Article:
Amorphous calcium phosphate, ACP, is used as a major component of a commercial CPC. ACP is the most soluble in the group of calcium phosphate compounds used in many CPCs. ACP can be made more or less stable (i.e., more or less soluble or more or less susceptible to transforming to other calcium phosphates) depending on the ions incorporated in it. [LeGeros R Z et al, (1973). Amorphous calcium phosphates: synthetic and biological. Colloque Internationaux CNRS No. 230, “Physico-chimie et Cristallogrpahie des Apatites d'lnteret Biologique”, Paris, pp 105-115].
The cement of the invention contains four calcium phosphate compounds with BCP, ACP (modified or unmodified composition) and α-TCP or TTCP as the principal components. These calcium phosphates differ in their solubilities and therefore in their rate of resorbability: ACP>>α-TCP>>BCP and in BCP, β-TCP>>HA [LeGeros R Z (1993) Biodegradation/bioresorption of calcium phosphate materials. Clin Mat 14.65-88]. In vivo, the preferential dissolution of ACP and the difference in the rates of dissolution of the other calcium phosphate compounds provide internal interconnecting macroporosity in the cement allowing for vascularization, entrapment of growth factors, cell colonization and tissue ingrowth. The addition of minor quantities of acidic and basic compounds allows the formation of macroporosity as the components of the cement are mixed and as the cement sets. Thus, this invention provides macroporous, injectable calcium phosphate cements (“MICPCs”) with programmable bioresorbability and interconnecting macroporosity.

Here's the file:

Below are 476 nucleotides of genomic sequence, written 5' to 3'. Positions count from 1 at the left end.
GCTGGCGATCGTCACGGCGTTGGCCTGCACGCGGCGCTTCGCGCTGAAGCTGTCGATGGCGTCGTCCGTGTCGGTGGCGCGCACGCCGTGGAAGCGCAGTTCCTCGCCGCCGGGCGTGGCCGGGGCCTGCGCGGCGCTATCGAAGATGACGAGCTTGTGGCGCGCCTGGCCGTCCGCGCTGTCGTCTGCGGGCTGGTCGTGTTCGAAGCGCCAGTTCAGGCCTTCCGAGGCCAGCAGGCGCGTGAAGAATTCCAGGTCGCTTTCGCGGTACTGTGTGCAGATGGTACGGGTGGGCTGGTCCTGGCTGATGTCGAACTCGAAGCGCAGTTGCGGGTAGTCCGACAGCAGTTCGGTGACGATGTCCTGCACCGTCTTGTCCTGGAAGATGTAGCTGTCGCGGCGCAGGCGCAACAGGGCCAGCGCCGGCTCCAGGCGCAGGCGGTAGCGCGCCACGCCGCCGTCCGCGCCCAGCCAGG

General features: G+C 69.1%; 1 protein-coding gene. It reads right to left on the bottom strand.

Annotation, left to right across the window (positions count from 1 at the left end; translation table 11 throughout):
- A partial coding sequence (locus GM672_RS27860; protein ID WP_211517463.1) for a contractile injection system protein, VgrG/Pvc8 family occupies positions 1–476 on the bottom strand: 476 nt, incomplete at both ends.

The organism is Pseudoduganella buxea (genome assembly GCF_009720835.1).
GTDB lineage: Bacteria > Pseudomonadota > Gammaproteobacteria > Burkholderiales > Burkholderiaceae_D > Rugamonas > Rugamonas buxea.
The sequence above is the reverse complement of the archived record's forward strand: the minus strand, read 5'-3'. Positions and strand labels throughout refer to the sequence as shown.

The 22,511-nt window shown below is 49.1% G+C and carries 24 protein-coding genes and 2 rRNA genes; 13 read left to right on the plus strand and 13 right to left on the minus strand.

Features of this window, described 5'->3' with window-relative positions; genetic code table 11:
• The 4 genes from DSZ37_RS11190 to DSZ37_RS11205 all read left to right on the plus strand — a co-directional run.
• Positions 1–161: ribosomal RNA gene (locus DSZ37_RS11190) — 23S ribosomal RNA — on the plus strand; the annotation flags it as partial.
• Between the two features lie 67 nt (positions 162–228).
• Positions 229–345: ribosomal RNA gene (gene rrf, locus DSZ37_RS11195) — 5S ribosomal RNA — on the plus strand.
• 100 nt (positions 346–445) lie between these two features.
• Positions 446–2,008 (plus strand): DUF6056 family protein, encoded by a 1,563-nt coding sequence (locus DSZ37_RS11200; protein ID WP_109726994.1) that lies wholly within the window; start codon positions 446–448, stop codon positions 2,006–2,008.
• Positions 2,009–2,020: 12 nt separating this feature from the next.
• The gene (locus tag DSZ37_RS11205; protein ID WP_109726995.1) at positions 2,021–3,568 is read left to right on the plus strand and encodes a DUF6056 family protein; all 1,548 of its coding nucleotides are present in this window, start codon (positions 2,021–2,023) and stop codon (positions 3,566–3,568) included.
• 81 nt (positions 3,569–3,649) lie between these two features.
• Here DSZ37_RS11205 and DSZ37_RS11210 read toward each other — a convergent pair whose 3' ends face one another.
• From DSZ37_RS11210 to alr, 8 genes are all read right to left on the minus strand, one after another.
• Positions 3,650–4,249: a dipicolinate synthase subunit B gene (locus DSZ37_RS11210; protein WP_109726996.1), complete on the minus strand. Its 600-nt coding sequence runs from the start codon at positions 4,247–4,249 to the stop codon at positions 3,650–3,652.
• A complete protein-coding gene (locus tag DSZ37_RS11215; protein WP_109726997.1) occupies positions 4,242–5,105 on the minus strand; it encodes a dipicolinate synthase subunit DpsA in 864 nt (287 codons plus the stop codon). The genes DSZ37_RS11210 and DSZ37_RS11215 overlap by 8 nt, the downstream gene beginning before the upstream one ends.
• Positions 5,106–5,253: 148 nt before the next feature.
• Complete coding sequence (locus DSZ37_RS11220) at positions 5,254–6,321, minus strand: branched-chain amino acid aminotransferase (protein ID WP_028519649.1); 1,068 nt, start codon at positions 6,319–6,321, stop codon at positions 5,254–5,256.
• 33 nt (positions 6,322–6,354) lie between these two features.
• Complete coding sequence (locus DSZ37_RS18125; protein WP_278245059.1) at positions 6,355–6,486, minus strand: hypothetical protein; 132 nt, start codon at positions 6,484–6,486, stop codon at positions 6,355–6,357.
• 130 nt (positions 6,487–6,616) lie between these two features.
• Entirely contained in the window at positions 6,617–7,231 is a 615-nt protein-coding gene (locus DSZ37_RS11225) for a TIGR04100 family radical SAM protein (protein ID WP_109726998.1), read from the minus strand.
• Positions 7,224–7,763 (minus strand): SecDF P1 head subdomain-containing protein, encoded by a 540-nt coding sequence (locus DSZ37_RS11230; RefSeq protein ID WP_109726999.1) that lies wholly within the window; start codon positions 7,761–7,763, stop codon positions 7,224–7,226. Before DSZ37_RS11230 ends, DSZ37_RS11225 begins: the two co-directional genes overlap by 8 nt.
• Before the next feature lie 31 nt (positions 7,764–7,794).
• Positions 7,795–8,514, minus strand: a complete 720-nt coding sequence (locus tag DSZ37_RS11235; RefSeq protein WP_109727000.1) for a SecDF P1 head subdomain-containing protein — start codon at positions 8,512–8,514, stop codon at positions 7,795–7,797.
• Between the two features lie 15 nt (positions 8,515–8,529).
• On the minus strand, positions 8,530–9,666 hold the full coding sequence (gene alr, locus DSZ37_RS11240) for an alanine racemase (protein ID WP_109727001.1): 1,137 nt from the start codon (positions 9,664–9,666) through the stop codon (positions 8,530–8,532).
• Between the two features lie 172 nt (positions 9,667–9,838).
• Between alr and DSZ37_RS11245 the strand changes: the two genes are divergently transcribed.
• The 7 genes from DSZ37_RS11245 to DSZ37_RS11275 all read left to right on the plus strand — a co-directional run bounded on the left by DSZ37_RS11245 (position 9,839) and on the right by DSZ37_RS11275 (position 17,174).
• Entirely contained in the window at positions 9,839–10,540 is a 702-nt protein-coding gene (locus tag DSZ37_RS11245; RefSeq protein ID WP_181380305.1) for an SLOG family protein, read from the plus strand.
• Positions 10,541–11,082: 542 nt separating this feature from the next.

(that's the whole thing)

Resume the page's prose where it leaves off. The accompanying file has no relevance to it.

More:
This MICPC can be used for dental and medical applications relating to bone repair, augmentation, reconstruction, regeneration, and osteoporosis treatment, and also for drug delivery, and as scaffolds for tissue engineering. Other potential dental applications are: repair of periodontal defects, sinus augmentation, maxillofacial reconstruction, pulp-capping materials, cleft-palate repair, and as adjuvants to dental implants. Additional medical applications include repair of large bony defects, repair of bone fractures cause by trauma, or associated with osteoporosis; for spine fusion, surgery revision, bone augmentation, and for bone reconstructions associated with cancer therapy.
In the drawings appended hereto:
The present invention provides a method of preparing injectable and bioresorbable calcium phosphate cement (CPC) compositions, which self-harden to form poorly crystalline hydroxyapatite at room or body temperatures when in contact with an aqueous solution, combining one or more sparingly soluble calcium phosphates along with an acid and base to produce a self-setting cement with interconnected porosity.